This is a sweet novel full of things to restore feelings of friendship and faith in humanity.   I appreciated though that Jenny's daughter April was a typically self centered pre-teen with attitude I could recognize.  There was certainly an element of reality injected into this novel mingled with the loveliness.   A good start was Jenny's decision to get herself a new life as soon as she realized that she could not salvage her marriage.  I adored that she didn't feel her new abode was beneath her recent status nor did she shy away from hard work, making friends with people she would not have known in her prior life and she didn't give her daughter any leeway in getting on with it.

I often find myself a bit annoyed with leading ladies in stories of this nature but Jenny was different and I loved her and her colleagues.  They were the best kind of people and she was so lucky to find them. I was also pleased that April wasn't left out of the story line, we are given her story even though the focus was on Jenny and I gleaned a little insight into my own children by reading about her.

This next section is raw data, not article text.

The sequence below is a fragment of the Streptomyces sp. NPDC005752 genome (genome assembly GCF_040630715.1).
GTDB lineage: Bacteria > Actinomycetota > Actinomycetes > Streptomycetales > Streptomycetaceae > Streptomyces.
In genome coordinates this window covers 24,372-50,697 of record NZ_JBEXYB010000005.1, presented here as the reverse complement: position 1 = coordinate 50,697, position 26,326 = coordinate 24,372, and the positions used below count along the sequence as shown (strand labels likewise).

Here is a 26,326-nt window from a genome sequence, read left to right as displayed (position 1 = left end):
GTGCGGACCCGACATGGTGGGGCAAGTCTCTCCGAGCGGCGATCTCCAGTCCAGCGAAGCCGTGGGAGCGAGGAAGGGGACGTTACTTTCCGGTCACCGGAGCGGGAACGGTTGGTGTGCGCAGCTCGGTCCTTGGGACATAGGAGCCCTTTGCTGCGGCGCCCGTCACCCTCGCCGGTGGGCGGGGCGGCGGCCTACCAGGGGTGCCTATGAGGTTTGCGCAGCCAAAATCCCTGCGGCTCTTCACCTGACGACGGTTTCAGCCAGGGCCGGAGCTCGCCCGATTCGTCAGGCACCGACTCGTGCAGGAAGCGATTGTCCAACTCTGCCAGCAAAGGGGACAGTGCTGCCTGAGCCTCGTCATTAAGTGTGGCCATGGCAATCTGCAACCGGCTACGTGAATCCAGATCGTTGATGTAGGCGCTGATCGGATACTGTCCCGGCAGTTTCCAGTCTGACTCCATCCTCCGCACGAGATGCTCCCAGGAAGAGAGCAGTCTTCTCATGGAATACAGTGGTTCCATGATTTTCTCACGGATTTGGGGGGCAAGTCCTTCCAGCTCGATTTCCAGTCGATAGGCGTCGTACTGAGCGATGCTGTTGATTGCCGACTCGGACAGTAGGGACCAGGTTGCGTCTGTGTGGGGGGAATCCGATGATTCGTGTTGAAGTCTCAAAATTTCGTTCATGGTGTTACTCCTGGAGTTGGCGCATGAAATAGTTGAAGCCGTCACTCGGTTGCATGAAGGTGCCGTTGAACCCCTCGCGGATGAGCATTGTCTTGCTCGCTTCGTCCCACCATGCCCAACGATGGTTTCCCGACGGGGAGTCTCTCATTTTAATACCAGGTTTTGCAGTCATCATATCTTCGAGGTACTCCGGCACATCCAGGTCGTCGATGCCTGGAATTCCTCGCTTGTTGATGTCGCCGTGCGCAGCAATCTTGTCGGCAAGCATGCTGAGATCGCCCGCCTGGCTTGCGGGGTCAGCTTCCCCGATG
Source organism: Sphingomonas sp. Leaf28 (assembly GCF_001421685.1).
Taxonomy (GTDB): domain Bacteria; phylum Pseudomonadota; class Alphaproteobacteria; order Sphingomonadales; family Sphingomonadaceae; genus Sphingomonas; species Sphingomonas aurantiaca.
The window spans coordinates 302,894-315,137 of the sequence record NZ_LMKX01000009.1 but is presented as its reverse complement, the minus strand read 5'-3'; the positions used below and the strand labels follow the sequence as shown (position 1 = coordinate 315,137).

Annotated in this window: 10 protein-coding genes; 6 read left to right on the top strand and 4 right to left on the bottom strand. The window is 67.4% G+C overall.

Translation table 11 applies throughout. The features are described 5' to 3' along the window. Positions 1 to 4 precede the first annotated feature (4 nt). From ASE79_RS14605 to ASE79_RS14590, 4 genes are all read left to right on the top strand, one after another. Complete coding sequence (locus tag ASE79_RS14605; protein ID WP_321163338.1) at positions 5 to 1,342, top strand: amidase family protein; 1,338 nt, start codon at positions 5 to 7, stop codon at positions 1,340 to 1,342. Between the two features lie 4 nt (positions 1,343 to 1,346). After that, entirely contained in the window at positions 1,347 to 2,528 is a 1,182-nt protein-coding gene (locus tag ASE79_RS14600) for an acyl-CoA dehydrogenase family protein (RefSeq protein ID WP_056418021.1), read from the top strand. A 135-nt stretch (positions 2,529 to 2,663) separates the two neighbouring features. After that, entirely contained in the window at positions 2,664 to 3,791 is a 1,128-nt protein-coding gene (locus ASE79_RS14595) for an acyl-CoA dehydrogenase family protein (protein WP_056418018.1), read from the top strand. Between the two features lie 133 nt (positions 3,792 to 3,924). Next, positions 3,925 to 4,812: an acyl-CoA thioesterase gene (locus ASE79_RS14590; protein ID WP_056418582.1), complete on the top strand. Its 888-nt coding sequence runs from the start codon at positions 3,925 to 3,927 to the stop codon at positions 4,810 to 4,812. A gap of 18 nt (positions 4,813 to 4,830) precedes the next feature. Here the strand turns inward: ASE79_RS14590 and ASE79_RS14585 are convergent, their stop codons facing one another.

A good story with some different takes and I enjoyed it.

All opinions are our own.

Connect with Samantha Tonge:
Website     Twitter     Goodreads

Monday, October 14, 2019

No One Ever Asked by Katie Ganshert

4 Star

When an impoverished school district loses its accreditation and the affluent community of Crystal Ridge has no choice but to open their school doors, the lives of three very different women converge: Camille Gray--the wife of an executive, mother of three, long-standing PTA chairwoman and champion fundraiser--faced with a shocking discovery that threatens to tear her picture-perfect world apart at the seams. Jen Covington, the career nurse whose long, painful journey to motherhood finally resulted in adoption but she is struggling with a happily-ever-after so much harder than she anticipated. Twenty-two-year-old Anaya Jones--the first woman in her family to graduate college and a brand new teacher at Crystal Ridge's top elementary school, unprepared for the powder-keg situation she's stepped into. Tensions rise within and without, culminating in an unforeseen event that impacts them all. 

Kathryn - 4 Star

No one ever asked by Katie Ganshert was a big surprised to me.  Not only was I fully engrossed by the story but I was impressed with the tackling of such diverse points of view.  This is my first read of this author and I was impressed.   

The three women come from different backgrounds and face different obstacles but all are affected by the same district reorganization of their schooling system. It was a tough subject to tackle and I think Ganshert did it with grace.  I'm not completely sure all voices could be considered one hundred percent authentic but I found each one fascinating as I'm not in a position to relate to any of them.